2017ThanksgivingOfferingThe 2017 EPC Thanksgiving Offering has been designated for the World Outreach Family Gathering. To help facilitate contributions, a bulletin insert is available in printable pdf format on the EPC website.

Family Gathering, held every four years, is six days of fellowship, worship, and renewal for all World Outreach global workers. The 2018 Family Gathering will be held in Greece.

“These gatherings are a delightful respite for our workers, many of whom are lonely for Christian fellowship, or just plain weary from the demands of ministry in the Hard Places,” said Phil Linton, Director of World Outreach. “Contributions will augment the World Outreach Family Gathering budget and help pay for expenses such as travel, lodging, and food.”

The annual Thanksgiving Offering supports a project approved by the General Assembly each June, alternating between World Outreach and Church Planting and Revitalization.

For more information, contact World Outreach at wo@epcwo.org or 407-930-4328.

Bart Francescone named Executive Director of EPC Benefit Resources, Inc.


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Bart Francescone

Following a nationwide search, Bart Francescone of Cream Ridge, N.J., has been named Executive Director of EPC Benefit Resources, Inc. (BRI). He fills a vacancy created when the BRI Board of Directors elected to relocate operations to the EPC Office of the General Assembly in Orlando, Fla. Current Director of Benefits Don Voyles declined an offer to move to Orlando, and completes his work with the EPC on October 31.

“Don has served the EPC with distinction for almost four years,” said Phil VanValkenburg, EPC Chief Operating Officer. “Largely through his efforts and expertise, EPC Benefits is in a much better place than it was in 2013. We look forward to Bart building on the great foundation Don has set for us.”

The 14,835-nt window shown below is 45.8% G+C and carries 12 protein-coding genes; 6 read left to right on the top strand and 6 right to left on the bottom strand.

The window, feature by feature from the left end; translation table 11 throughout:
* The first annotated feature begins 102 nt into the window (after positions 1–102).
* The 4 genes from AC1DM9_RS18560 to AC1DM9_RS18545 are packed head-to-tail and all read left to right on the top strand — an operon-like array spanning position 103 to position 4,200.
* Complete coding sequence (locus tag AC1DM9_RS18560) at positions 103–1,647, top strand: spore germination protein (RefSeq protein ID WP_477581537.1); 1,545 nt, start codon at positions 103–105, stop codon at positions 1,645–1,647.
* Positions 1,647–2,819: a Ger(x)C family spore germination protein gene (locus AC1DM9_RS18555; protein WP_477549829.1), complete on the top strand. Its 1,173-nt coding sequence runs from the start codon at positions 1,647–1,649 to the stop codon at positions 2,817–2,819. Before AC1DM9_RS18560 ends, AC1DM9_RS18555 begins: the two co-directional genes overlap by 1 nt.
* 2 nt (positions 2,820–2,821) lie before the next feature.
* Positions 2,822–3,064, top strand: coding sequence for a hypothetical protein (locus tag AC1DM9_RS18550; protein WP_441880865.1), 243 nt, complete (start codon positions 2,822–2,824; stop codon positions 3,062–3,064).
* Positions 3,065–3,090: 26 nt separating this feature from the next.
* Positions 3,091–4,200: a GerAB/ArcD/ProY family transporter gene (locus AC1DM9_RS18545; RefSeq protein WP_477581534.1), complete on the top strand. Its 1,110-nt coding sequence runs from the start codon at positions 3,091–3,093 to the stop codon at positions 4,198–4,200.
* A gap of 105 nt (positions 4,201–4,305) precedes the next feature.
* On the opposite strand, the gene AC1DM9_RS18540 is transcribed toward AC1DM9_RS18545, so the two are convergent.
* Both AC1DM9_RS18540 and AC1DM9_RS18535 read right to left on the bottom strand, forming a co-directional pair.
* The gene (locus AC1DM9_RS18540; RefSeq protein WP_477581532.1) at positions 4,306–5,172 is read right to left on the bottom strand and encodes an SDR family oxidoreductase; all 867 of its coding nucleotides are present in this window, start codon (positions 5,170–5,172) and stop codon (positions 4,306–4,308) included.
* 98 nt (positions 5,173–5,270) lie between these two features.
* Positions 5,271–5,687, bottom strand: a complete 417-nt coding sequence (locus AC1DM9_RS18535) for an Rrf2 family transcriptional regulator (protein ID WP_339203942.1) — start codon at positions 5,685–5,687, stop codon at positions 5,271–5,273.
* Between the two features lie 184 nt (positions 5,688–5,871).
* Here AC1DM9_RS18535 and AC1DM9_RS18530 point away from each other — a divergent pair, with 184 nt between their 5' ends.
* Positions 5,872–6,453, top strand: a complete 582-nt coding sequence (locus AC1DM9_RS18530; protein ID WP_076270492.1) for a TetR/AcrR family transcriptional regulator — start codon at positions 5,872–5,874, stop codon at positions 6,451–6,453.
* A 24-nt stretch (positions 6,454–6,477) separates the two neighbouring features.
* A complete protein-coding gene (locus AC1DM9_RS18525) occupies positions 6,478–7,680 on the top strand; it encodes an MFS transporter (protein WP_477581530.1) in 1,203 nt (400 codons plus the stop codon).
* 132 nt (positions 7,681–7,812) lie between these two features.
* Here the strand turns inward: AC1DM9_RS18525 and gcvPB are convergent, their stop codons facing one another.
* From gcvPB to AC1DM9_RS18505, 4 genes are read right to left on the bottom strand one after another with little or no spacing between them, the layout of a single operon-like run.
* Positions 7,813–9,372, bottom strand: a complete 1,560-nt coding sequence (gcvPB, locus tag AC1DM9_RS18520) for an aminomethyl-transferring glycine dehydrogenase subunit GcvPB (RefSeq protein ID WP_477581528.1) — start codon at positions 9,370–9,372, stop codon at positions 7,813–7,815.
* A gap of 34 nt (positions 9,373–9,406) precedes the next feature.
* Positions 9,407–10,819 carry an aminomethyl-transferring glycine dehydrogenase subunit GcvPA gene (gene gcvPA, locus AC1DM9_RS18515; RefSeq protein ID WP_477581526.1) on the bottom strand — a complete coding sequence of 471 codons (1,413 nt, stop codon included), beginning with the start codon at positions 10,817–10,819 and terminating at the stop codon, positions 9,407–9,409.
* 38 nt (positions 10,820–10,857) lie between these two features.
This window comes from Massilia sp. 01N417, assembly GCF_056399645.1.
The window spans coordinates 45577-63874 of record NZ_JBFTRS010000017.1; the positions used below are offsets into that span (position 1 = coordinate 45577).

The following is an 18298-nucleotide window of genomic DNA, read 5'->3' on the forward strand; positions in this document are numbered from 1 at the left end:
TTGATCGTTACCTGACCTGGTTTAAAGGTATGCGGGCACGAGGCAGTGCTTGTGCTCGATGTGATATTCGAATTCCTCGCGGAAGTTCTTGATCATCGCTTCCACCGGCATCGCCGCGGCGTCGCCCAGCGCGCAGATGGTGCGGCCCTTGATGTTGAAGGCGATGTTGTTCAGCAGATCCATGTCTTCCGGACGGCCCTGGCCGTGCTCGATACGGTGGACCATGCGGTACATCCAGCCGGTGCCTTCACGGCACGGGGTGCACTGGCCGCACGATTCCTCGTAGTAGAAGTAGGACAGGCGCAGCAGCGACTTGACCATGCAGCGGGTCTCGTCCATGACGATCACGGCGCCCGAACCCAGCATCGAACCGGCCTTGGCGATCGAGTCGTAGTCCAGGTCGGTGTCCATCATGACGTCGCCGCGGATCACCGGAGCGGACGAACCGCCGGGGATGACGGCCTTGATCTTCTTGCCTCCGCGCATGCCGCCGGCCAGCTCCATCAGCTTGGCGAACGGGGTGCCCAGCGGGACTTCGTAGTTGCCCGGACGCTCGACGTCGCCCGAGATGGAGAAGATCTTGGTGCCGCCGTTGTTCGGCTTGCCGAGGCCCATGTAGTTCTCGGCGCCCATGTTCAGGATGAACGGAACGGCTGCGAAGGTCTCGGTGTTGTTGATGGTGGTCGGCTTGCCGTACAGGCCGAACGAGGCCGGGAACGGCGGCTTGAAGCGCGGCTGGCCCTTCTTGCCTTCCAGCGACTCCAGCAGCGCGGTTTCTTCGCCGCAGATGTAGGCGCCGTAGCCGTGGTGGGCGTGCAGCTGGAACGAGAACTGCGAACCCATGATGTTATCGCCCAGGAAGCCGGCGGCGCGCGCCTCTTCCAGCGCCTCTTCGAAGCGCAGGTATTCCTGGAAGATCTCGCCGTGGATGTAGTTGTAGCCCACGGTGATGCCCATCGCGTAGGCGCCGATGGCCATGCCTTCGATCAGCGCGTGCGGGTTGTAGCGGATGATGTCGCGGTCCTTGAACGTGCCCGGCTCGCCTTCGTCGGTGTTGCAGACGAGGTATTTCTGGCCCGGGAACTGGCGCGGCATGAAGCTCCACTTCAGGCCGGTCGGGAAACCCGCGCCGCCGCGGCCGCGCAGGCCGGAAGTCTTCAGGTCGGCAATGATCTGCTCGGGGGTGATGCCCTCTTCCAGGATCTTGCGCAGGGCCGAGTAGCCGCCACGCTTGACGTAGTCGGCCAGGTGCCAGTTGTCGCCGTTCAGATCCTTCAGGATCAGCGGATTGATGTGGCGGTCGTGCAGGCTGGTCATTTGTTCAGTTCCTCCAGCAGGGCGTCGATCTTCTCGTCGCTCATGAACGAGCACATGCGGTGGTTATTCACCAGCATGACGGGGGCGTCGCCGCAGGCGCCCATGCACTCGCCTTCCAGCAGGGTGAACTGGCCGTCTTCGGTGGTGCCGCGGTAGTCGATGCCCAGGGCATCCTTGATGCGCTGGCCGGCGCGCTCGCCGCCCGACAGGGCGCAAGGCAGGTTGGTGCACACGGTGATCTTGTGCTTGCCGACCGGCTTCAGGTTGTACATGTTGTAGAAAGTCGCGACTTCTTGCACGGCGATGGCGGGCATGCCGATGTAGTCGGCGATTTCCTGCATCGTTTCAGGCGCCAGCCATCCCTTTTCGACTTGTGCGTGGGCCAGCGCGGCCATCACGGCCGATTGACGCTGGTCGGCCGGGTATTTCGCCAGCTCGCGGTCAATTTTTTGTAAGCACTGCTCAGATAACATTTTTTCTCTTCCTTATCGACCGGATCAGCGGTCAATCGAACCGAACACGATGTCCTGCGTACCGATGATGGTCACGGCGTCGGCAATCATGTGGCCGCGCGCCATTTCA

Francescone comes to the EPC from Heartland Fidelity Insurance Co. of Washington, D.C., where he served as Chief Operating Officer. He previously was Executive Vice President for Benecard Services (Clifton N.J.; Orlando, Fla.; and Mechanicsburg, Va.). Earlier in his career he managed an entrepreneurial program at Princeton University; worked in business development and venture management; and was a staff accountant with a CPA firm.

“I very much look forward to serving the EPC,” Francescone said. “I hope to put everyone at ease regarding their healthcare needs and retirement plans, and enable all to more fully focus on their ministerial callings.”

He has more than 20 years of experience with companies that provide health benefit plan administration services, benefit consulting, and insurance protection to employer and union health plans. He holds insurance producer licenses in health, life, property, and casualty in 45 states. He is a graduate of the University of Delaware.

Francescone is an active member of Allentown Presbyterian Church in Allentown, N.J., where he has served as an adult education teacher, confirmation instructor, small group leader, youth leader, prayer leader, and church treasurer. He also has served as a substitute teacher and member of the Finance Committee at Notre Dame High School in Lawrenceville, N.J. He has served as a Young Life volunteer leader and committee member, and volunteers in local youth and recovery programs as well as in food, shelter, and medical care organizations.

He and his wife, Lisa, have been married 29 years and have three adult children: Alex, Liz, and Holly. Lisa has served as a special education teacher in the Upper Freehold (N.J.) Regional School District for 10 years.